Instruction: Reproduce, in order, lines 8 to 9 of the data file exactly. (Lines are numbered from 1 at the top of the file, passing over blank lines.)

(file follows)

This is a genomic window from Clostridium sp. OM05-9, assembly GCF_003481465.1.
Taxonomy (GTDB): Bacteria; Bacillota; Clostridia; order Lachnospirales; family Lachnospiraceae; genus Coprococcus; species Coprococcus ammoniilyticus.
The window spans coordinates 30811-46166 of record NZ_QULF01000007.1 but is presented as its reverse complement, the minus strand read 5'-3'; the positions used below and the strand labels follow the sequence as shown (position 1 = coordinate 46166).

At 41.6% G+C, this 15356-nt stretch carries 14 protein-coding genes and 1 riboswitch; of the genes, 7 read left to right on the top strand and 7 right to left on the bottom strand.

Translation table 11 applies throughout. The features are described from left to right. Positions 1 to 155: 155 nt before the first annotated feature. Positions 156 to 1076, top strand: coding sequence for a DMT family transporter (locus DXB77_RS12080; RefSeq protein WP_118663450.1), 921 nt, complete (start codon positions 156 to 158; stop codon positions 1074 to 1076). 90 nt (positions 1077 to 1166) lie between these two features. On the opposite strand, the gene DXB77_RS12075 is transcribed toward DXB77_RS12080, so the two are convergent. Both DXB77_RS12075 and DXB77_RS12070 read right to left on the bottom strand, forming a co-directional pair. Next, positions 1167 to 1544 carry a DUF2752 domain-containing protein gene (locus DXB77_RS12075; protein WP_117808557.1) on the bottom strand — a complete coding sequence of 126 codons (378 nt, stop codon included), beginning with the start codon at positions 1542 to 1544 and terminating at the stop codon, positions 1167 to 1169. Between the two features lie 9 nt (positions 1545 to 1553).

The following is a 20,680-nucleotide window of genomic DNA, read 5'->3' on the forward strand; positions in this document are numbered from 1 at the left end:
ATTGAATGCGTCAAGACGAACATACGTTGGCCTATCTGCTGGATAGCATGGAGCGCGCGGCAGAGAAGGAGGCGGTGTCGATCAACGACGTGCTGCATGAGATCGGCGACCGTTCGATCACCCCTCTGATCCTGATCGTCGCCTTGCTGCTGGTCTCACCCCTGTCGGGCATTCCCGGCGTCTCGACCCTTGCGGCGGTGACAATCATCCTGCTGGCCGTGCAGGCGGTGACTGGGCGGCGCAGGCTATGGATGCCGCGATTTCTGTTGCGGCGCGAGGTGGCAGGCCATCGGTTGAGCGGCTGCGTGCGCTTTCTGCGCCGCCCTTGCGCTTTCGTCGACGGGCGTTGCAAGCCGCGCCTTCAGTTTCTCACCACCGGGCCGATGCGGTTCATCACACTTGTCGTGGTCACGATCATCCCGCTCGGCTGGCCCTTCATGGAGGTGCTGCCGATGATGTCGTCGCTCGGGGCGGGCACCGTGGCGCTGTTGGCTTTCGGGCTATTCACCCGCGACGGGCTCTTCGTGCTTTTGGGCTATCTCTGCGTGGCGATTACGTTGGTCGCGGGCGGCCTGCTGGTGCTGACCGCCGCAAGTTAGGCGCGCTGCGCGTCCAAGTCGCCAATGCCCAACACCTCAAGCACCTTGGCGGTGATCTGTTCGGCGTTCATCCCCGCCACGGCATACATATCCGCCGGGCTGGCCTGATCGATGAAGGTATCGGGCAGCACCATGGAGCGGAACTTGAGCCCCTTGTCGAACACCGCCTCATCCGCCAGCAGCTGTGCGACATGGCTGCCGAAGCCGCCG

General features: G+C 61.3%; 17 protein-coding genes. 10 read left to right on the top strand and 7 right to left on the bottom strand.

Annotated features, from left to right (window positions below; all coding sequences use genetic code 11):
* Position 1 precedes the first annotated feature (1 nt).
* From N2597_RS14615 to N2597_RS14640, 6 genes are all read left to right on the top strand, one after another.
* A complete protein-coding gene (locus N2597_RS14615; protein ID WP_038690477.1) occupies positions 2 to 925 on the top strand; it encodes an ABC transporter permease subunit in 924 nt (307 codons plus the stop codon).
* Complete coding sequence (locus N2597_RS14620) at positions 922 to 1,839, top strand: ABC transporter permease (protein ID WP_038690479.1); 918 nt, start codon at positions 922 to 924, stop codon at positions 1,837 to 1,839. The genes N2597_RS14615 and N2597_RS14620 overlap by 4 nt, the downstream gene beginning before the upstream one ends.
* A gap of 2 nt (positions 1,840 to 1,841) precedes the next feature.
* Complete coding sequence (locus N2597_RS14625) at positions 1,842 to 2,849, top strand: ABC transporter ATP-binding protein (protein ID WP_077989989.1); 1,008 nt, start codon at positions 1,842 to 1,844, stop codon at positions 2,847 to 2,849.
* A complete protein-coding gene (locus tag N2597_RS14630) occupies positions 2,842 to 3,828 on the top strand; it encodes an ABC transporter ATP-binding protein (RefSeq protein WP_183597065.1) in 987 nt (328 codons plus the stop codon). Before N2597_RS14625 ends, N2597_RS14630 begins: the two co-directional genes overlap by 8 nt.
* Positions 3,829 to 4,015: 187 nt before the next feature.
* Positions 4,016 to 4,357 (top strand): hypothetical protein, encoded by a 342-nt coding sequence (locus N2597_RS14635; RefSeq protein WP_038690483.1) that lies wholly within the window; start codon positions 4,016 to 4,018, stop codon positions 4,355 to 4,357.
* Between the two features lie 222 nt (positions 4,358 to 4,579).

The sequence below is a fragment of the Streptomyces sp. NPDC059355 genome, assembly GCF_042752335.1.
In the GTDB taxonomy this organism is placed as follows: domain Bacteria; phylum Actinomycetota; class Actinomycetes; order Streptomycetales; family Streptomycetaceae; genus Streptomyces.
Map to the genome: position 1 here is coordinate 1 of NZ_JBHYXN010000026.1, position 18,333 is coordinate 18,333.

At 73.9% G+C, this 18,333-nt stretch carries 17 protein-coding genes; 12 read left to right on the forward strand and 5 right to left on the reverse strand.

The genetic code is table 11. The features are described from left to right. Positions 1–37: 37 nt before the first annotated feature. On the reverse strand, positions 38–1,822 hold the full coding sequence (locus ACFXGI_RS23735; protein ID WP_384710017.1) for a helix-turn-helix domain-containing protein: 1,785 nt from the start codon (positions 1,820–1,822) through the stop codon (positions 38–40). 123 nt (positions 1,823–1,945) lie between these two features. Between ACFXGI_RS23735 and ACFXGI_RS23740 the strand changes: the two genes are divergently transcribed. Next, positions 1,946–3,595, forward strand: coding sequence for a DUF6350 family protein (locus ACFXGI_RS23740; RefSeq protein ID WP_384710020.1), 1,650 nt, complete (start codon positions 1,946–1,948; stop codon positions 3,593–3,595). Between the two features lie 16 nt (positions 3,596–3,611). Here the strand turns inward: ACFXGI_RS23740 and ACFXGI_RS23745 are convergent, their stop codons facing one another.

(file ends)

General features: G+C 61.3%; 17 protein-coding genes. 10 read left to right on the top strand and 7 right to left on the bottom strand.

Annotated features, from left to right (window positions below; all coding sequences use genetic code 11):